Illinois adopts medical marijuana law

August 8, 2013

Illinois has become the 21st state to legalize some form of medical marijuana with the establishment of a 4-year pilot program that targets patients with chronic pain and debilitating conditions such as muscular dystrophy, cancer, and HIV.

Illinois has become the 21st state to legalize some form of medical marijuana with the establishment of a 4-year pilot program that targets patients with chronic pain and debilitating conditions such as muscular dystrophy, cancer, and HIV.

The Compassionate Use of Medical Cannabis Pilot Program Act is described as one of the most-restrictive medical marijuana laws in the country. It was signed into law by Governor Pat Quinn on August 1 and will take effect in 2014.

“This new law will provide relief and help eligible patients ease their suffering, while making sure Illinois has the nation’s strictest safeguards to prevent abuse,” Quinn said.

Under the pilot program, doctors with patients suffering from one of 35 chronic conditions will be authorized to issue certifications for the drug. Patients will be required to apply for a registry identification card that will track how much marijuana they buy.  Patients will not be able to buy more than 2.5 ounces within 14 days.

Patients will be able to buy the marijuana from up to 60 dispensing centers throughout the state. The marijuana will be grown at 22 cultivation centers throughout Illinois. Patients will not be allowed to grow their own.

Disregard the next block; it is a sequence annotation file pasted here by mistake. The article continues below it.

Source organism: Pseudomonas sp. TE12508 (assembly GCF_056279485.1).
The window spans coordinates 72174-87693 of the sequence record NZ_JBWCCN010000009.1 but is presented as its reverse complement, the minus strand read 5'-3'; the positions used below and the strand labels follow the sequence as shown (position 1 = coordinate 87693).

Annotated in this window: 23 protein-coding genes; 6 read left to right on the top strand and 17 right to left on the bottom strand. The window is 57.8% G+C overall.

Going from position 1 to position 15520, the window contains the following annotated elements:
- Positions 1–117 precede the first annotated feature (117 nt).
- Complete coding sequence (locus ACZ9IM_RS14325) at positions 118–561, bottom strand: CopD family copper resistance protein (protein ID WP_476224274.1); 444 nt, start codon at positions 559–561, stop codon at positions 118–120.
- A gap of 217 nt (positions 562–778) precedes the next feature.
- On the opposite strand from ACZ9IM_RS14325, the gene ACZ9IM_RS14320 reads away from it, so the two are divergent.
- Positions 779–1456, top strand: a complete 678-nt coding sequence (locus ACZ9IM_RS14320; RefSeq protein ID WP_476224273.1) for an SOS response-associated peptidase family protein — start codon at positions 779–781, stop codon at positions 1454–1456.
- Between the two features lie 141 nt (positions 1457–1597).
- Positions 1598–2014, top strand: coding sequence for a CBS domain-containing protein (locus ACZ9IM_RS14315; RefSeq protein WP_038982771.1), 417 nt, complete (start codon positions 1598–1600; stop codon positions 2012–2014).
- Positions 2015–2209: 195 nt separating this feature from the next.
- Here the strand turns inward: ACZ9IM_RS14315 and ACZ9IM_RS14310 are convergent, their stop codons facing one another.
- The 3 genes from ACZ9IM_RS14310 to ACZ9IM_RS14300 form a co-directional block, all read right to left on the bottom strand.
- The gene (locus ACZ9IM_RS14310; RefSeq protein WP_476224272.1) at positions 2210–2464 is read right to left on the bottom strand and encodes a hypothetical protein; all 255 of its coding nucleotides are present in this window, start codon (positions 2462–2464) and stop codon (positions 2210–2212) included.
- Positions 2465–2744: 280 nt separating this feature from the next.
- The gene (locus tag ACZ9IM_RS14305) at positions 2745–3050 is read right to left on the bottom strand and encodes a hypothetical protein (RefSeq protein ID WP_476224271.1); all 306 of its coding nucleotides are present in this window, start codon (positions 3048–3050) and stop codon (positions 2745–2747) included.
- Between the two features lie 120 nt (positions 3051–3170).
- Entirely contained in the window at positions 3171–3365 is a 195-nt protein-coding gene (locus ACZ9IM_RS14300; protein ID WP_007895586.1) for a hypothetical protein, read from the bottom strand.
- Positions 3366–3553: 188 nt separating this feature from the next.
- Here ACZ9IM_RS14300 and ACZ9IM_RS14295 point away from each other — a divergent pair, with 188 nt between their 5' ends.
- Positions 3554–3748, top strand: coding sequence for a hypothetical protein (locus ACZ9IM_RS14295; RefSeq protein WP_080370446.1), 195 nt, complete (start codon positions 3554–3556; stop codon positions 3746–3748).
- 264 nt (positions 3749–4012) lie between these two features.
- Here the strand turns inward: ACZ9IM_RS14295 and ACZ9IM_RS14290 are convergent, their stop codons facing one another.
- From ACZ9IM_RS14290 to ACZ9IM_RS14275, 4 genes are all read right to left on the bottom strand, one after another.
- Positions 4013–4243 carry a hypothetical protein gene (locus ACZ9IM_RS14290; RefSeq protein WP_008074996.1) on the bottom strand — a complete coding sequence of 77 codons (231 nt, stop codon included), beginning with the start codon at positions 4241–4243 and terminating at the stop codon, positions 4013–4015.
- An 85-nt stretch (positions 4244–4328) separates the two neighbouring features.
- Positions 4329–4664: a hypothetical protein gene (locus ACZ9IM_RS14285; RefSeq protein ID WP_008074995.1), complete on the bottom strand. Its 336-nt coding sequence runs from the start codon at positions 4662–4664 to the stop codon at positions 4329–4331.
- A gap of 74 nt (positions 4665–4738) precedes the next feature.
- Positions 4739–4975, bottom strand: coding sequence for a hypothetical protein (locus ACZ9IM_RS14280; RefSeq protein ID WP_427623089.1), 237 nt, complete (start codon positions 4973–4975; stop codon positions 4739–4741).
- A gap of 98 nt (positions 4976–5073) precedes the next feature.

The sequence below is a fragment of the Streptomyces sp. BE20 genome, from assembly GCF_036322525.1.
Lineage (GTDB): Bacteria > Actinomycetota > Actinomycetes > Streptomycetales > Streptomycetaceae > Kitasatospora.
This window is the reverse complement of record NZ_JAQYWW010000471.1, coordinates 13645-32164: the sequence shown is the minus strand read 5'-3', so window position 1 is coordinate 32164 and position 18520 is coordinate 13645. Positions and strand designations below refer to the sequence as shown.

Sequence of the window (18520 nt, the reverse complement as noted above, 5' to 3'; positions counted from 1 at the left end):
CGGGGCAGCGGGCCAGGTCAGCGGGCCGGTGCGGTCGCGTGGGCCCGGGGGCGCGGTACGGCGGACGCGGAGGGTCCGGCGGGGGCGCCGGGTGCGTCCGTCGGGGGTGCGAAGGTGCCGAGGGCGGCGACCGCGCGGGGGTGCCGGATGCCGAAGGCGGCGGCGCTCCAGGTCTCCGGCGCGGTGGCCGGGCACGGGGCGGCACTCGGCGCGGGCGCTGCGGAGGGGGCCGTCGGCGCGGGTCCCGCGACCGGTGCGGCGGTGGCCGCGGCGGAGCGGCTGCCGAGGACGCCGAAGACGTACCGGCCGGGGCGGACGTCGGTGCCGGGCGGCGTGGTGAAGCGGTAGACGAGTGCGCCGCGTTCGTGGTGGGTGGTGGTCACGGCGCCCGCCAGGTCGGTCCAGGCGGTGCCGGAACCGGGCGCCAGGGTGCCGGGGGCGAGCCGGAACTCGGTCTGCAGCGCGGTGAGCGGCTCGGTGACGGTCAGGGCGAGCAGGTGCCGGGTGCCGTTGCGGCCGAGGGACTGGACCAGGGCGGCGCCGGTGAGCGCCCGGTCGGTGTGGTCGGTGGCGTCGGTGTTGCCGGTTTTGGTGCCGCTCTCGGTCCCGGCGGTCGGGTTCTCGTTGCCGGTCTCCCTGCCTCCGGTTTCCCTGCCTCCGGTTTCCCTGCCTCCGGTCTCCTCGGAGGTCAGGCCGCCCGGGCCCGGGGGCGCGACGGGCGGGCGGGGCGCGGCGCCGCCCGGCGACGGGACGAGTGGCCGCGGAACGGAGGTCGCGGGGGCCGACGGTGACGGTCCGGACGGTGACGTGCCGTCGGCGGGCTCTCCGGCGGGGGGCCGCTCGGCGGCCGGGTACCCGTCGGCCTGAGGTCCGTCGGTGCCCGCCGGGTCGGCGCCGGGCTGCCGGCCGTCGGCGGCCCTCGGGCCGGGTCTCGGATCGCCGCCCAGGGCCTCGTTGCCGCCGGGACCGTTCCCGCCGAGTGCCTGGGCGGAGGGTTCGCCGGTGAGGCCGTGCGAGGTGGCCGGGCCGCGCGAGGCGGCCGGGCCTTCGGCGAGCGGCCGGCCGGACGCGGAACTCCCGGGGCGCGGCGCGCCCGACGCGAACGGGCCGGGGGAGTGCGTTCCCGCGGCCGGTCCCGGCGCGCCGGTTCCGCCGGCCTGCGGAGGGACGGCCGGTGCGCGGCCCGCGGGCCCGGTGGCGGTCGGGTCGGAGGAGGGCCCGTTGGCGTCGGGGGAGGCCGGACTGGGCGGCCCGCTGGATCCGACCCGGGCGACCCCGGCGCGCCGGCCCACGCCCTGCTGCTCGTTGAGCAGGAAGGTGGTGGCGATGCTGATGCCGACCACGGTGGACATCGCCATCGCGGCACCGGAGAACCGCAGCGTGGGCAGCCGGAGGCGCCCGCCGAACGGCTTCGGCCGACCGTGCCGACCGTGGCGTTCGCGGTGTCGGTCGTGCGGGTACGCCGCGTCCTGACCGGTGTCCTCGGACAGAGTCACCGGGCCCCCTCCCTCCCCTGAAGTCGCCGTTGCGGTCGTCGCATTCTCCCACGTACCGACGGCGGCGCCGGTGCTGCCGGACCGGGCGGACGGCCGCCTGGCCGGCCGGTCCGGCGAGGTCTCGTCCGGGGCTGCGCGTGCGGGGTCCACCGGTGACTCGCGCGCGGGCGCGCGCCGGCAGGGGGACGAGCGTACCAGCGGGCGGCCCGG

Patients wishing to be part of the program must meet various other regulations. For example, the physician and patient must have an established relationship; and minors and people with felony drug convictions or psychiatric conditions will not qualify.

Police officers, firefighters, probation officers, and school bus drivers will not be eligible. Marijuana may not be used on a school bus or on school grounds, in a correctional facility, in a residence used to provide childcare, or any public place. And landlords retain the right to ban the smoking of medical cannabis on leased property.  

“Patients afflicted by the most unbearable conditions finally have a compassionate answer to their cries for help,” said Sen. Bill Haine (D-Alton). “This program alleviates suffering and provides strong safeguards against abuse. We are ensuring only those suffering from the most serious diseases receive this treatment.”